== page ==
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Jayne Constantinis

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Naughty dogs, new tricks, and how marathon training is like public speaking

If you’re reading this with your ‘lockdown puppy’ on your lap, you may be one of thousands of owners whose pooches are proving problematic. Recent research by the Royal Veterinary College reveals that many dogs which were acquired in lockdown now have a range of behavioural issues such as jumping at strangers, tugging on the lead and separation anxiety. Apparently, it’s because they missed out on socialisation and puppy training in their early weeks and months. The pleasing news, according to experts, is that it’s never too late to teach them good habits. So it’s off to puppy finishing school…

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TWO MINUTES OF LIGHT – how will you use yours?

I’ve just ‘phoned an old family friend who’s been ill. She was thrilled to hear from me. The call lasted no more than a couple of minutes. Yesterday, I posted a positive review on Tripadvisor for a hotel I stayed in over the holidays. It took around 90 seconds. Since 21 December last year, I’ve been rather obsessed with the concept of two minutes because that’s how much extra daylight we get each day. In these troubled times, when there’s so much pain and negativity in the world, this has been making me happy. But then I thought – what…

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Flying by the seat of your pants – ad libbing with confidence and skill

In my last post I discussed the issue of speaking off the cuff, the fear many people have of losing control, and the fact that technology hasn’t helped us grow our confidence muscle. It’s the topic most often raised in my training room, by people of all levels of seniority, in all sectors. There are tips on preparation and rehearsal; banishing perfectionism and desensitising ourselves to ad libbing. Here’s another nugget – a magical word. Several. When used in response to a challenge or a tricky, unexpected question, it creates the illusion of ordered thinking, structure and control. You’ll look…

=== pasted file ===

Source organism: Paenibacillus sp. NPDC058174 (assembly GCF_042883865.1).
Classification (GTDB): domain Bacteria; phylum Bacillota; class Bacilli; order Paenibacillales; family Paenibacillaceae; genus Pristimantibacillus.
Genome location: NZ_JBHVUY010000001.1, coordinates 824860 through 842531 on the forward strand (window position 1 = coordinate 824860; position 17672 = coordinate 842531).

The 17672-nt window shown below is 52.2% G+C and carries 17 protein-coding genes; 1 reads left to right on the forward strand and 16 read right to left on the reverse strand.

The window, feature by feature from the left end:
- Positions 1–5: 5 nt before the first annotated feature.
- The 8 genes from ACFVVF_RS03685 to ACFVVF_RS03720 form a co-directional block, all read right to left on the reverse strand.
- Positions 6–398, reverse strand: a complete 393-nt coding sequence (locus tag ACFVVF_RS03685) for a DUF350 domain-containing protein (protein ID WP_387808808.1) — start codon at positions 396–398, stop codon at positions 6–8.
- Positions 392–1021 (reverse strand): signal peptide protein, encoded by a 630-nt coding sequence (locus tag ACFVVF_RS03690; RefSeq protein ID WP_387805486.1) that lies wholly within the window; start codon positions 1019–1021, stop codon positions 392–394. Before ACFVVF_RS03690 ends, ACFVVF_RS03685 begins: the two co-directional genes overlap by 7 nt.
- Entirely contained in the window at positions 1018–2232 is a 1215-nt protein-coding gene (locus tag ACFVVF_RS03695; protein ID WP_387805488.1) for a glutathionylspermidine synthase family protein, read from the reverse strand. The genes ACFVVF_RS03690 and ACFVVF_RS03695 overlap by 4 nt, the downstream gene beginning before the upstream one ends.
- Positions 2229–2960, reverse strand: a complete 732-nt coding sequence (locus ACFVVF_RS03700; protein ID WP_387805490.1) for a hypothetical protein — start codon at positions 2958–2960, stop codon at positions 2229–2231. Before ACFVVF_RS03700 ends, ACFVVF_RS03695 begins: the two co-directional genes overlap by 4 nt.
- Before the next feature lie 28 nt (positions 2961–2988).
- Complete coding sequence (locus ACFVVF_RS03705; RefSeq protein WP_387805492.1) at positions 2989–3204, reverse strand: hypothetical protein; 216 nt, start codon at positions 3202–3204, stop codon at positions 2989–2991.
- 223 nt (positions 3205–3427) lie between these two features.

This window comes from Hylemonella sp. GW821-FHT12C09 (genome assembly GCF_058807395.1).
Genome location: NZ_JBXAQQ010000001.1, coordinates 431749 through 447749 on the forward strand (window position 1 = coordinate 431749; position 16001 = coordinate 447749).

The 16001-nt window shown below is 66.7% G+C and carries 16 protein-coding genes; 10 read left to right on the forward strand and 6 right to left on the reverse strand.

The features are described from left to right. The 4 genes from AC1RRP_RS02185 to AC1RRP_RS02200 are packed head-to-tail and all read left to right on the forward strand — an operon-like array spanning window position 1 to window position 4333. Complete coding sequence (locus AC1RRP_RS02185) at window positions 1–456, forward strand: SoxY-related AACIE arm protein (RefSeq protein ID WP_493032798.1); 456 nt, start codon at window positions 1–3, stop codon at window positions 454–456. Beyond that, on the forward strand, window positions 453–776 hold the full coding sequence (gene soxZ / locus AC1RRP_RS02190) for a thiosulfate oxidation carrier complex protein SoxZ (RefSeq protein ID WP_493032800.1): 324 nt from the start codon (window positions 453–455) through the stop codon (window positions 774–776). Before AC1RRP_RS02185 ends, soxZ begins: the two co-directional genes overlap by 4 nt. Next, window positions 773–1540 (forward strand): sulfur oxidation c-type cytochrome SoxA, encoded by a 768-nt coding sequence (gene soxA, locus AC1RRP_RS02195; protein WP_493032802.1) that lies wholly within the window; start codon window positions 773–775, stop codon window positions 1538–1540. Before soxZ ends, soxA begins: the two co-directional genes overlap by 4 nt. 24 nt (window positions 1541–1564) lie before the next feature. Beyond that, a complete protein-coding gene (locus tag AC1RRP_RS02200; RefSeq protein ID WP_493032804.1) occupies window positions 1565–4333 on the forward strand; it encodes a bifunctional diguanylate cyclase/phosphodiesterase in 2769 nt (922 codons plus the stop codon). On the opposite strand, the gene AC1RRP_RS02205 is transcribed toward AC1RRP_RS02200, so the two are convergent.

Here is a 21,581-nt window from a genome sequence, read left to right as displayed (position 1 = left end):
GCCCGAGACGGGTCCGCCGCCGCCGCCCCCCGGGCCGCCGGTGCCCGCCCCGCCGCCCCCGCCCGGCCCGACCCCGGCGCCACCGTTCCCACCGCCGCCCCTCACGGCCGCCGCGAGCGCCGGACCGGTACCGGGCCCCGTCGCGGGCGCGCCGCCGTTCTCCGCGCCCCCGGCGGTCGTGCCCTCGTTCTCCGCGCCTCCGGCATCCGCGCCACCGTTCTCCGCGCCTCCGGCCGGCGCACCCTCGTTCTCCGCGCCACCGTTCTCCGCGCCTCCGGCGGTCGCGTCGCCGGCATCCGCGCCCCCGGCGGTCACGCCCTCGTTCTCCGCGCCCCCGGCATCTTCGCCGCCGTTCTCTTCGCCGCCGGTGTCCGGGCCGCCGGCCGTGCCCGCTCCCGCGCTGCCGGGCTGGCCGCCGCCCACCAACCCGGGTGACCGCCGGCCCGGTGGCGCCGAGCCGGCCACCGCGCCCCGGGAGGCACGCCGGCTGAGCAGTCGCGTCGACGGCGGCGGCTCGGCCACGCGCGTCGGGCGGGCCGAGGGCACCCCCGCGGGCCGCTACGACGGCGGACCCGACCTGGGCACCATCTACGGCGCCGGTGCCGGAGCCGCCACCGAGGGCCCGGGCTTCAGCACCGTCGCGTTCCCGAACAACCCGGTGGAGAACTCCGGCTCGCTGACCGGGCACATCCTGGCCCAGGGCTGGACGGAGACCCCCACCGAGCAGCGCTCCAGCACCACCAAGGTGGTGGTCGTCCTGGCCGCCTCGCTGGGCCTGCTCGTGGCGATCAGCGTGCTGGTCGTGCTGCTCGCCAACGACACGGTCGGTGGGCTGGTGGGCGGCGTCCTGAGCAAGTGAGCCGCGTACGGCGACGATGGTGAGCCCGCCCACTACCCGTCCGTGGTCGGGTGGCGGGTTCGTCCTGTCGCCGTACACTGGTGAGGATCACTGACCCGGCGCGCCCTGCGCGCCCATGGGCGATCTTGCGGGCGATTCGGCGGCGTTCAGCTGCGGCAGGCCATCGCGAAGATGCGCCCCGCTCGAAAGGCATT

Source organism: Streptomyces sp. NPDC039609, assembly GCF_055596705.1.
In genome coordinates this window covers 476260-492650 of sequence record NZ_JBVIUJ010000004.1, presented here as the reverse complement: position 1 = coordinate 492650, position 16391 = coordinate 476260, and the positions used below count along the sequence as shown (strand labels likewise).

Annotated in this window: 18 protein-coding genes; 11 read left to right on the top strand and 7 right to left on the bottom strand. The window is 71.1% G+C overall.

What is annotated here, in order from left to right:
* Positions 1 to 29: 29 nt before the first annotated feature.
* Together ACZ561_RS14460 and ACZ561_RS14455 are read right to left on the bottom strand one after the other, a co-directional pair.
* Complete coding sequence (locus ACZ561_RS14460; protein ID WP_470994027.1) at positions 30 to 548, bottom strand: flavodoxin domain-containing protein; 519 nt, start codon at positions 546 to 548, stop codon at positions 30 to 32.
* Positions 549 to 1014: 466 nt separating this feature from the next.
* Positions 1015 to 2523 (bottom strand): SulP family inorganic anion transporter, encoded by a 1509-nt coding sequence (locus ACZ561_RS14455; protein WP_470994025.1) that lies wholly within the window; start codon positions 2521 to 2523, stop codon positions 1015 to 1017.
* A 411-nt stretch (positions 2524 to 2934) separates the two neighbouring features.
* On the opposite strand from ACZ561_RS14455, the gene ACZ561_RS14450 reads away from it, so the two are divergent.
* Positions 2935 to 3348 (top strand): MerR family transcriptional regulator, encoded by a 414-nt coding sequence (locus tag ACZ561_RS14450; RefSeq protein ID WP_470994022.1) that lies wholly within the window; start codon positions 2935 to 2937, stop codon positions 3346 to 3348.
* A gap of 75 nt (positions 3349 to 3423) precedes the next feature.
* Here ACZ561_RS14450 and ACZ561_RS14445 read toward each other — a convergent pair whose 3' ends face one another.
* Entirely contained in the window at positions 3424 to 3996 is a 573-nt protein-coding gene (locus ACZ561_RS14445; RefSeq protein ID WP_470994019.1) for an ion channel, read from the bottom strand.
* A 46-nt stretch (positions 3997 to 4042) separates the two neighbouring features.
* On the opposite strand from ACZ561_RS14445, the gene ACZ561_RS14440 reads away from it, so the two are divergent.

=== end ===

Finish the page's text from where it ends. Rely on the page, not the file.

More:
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Stacking the dishwasher can make us better at ad libbing…

I spent some of the bank holiday (quite a lot of it actually) sorting my kitchen cupboards. There was a lot of rationalisation to be done. For example, I discovered three half-empty jars of garam masala (BTW what even is that????). Now there’s one full jar. The contents of several bags of self-raising flour are now gloriously combined, and a random collection of water bottles has been transformed into a shelf of beauty, as you see in the ‘photo above. You may have deduced that I am slightly controlling or, with a more positive spin, I have good attention to…

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Careful not to mistake an innocent for a traitor – the challenge of online communication

One of the most interesting aspects of the excellent BBC TV series Traitors, apart from Claudia Winkleman’s eye liner, was the inability of the contestants to read each other. Time and again we witnessed them analysing their fellow ‘guests’ and getting it wrong. They repeatedly misinterpreted body language, comments and behaviour. They were in a state of high alert, they were being hyper sensitive and observant and still they came to the wrong conclusions. On numerous occasions. It reminded me of Malcolm Gladwell’s book Talking to Strangers in which he also explores how human beings are so often so bad…

PURPLE SNOW DROP